After the surgery, I was in the ICU until the next day. I woke up on Tuesday at 9:30 am and returned to the Transplant Unit in the afternoon. Then I was made to stand up and walk a short distance, so I wouldn’t get any blood clots. During my 10-day recovery at the Transplant Unit, I was closely monitored by nurses and doctors, underwent many tests, and walked every day. I also had physio to regain my strength.  On day 2, I was taking my anti-rejection drugs.  On day 5, I had a liver ultrasound and slept on a stretcher that night because I couldn’t sleep on the hospital bed. I took melatonin to help me sleep.  It didn’t work. On day 6, I had my first shower and felt refreshed. I did my 15 loops of walking around the Transplant Unit. I was hooked up with saline and pumped with magnesium and potassium solution for 20 hours to keep my kidney happy, as my creatinine levels were rising; but I was going to the bathroom every 2 hours and burping frequently with gas. On day 8, I went to Nuclear Medicine to do a Renogram to make sure the kidney was functioning properly. On day 9, I had a chest X-ray and was injected with cultures because of my low white blood cell count. I was discharged at 5:30 pm. On Friday, November 27th, 2 days after my discharge, I went to the hospital for bloodwork and COVID testing.  I met with the nurse at the Transplant Clinic who performed my bladder scan, and she discovered that I wasn’t releasing very much urine, so I went to get an ultrasound which detected a collection of fluid. I was supposed to get a drainage insertion, but I was sent home.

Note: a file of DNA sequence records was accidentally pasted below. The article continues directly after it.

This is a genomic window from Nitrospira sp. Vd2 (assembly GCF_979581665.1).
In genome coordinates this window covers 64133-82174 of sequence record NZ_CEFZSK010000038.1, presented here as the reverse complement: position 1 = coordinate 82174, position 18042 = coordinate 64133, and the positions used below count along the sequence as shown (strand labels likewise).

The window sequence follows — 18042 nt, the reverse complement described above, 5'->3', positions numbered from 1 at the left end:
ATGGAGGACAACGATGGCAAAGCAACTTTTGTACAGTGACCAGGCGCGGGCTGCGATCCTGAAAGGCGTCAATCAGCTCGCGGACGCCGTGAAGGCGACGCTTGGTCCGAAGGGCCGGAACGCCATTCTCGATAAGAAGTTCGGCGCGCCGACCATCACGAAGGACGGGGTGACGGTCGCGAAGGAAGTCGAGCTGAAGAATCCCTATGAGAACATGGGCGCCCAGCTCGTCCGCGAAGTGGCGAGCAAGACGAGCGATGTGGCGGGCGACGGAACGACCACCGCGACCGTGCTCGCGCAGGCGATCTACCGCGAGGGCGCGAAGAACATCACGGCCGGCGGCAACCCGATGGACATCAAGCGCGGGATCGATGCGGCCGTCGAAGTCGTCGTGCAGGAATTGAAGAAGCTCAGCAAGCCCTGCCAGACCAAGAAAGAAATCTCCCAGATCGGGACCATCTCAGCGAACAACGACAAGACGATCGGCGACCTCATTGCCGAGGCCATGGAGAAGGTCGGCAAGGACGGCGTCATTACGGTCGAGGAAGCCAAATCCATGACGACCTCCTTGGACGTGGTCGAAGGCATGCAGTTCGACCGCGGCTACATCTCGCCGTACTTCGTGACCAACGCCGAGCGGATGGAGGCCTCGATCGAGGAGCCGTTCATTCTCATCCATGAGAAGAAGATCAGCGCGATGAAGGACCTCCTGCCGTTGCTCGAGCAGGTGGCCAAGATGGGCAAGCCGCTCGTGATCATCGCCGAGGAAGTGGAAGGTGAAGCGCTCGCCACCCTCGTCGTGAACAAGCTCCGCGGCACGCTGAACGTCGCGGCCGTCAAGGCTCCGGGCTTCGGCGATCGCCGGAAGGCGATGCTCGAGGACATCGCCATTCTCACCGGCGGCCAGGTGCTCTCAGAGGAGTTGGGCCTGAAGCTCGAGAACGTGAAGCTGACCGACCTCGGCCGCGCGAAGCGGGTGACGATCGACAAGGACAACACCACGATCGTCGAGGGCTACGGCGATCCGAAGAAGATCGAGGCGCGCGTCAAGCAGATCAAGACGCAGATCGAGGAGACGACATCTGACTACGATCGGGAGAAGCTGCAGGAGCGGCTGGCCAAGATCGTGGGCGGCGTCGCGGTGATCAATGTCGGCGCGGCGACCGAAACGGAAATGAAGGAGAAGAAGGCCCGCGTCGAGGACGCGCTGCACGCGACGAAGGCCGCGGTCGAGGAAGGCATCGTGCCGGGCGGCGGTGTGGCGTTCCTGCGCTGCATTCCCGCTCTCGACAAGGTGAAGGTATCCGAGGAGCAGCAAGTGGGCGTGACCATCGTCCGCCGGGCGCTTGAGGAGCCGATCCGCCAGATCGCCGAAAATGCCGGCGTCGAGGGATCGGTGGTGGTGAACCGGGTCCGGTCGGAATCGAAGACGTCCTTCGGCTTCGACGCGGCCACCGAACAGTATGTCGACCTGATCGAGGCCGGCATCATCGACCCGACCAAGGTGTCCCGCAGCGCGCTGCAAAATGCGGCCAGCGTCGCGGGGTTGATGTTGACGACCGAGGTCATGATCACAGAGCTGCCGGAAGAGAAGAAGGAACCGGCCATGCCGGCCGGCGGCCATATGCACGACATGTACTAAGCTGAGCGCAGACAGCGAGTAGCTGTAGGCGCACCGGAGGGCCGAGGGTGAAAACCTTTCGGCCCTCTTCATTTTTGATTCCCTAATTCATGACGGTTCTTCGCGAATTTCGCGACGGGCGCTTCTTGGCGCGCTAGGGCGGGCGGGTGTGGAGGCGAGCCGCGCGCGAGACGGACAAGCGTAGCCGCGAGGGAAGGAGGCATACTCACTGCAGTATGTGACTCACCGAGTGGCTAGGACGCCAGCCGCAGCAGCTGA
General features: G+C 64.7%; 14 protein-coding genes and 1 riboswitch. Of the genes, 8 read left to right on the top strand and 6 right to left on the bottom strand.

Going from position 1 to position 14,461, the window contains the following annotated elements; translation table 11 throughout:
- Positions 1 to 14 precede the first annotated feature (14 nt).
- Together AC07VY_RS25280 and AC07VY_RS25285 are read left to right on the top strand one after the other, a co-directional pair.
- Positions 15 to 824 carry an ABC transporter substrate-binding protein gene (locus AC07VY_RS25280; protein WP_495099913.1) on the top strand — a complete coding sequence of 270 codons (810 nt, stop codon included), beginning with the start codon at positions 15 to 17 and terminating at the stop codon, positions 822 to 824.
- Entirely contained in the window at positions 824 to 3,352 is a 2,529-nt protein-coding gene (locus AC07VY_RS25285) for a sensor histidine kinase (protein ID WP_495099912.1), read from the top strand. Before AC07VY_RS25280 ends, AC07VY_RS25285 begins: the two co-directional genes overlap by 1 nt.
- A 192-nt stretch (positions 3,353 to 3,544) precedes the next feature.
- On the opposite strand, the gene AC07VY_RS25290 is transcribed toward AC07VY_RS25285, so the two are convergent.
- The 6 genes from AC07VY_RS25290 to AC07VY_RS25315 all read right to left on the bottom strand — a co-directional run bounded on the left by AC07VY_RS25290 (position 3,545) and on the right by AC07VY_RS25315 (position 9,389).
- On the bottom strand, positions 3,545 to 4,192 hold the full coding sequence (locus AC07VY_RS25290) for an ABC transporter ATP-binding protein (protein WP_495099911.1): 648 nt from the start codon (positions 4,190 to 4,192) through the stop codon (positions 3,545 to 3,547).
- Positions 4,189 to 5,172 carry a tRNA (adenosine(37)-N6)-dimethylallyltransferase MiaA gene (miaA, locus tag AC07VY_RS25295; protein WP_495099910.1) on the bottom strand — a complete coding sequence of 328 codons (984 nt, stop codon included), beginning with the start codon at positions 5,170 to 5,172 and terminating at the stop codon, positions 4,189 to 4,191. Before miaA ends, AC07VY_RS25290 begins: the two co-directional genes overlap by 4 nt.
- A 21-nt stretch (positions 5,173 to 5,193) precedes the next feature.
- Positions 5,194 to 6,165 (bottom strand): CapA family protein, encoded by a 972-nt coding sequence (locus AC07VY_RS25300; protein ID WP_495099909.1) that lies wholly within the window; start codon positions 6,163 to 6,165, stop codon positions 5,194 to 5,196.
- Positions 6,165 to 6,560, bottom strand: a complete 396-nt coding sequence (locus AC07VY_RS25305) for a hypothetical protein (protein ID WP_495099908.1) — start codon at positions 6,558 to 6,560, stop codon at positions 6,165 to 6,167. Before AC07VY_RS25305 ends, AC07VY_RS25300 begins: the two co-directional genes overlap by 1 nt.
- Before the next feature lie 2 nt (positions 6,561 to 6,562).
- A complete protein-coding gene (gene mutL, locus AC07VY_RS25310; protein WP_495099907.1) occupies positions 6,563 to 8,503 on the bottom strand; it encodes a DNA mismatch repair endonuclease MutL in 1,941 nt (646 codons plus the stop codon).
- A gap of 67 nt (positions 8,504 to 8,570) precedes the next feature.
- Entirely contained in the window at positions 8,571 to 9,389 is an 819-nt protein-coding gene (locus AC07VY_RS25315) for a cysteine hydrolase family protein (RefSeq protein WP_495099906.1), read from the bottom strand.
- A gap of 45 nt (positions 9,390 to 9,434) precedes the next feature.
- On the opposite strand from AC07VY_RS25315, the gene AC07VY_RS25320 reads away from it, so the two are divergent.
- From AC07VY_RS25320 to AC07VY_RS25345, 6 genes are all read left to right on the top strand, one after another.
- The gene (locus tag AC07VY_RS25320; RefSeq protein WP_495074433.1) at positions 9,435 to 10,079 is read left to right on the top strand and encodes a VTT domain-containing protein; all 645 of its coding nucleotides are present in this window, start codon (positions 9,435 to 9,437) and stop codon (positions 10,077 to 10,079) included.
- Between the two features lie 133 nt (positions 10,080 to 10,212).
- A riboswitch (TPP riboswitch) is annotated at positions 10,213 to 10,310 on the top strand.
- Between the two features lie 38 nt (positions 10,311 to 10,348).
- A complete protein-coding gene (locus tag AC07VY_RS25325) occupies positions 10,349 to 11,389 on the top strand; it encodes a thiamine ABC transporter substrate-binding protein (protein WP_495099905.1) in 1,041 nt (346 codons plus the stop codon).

The picture to the left is me after being discharged 2 days later from the hospital, weighing 110 pounds.

Around 10 pm that night, I was experiencing back pain and went to the Emergency department. I was admitted at 2:07 am. One of the kidney doctors came by and wanted to know where my pain was coming from. I had an ultrasound and was taken to the 8th floor. I felt nauseous and vomited because of the medication I was given to relieve the pain. One of the liver doctors came to see me about getting a drainage insertion. I should have had that insertion completed after the ultrasound I had on my Friday follow-up visit. I had the insertion completed at 1 pm and was on bed rest for 3 hours. I had no food for the day, just I.V. drip and water. I was transferred to a semi-private room around 4:30 pm. At 11:30 pm I had some chicken broth and 2 Jell-O cups. On Monday I was shown the picture of my enlarged liver and the image of my fluid collection. I was discharged at 11 am.

This is me with my drain and incision stapled together. It was not comfortable with the staples as I could not stretch my abdomen that easily. The drainage insertion was surgically inserted because I had fluid collection that caused me so much pain until I had it removed on December 22nd.


Even though I received my second chance at life with a double organ donation, I am still being followed closely with both kidney and liver doctors. Because of the anti-rejection drugs I am on, my white blood cell counts were not stabilizing, and I had been taken off one of the anti-rejection drugs (Cellcept) and the antibotic drug (Septra) twice now. The first time was on February 21st and then back on Cellcept on April 16th and Septra on April 30th. The second time was on June 28th for Cellcept and June 29th for Septra.  On July 29th I was back on Cellcept but at a reduced dosage, 500 mg taken twice daily instead of 1000 mg, and stopped taking Septra. I was required to return to taking blood pressure medication. I also had to take folic acid until August 28th. On October 25th I was introduced to another antibiotic drug (Mar-Dapsone) to replace Septra and to increase 250 mg of Cellcept. I now take 750 mg of Cellcept.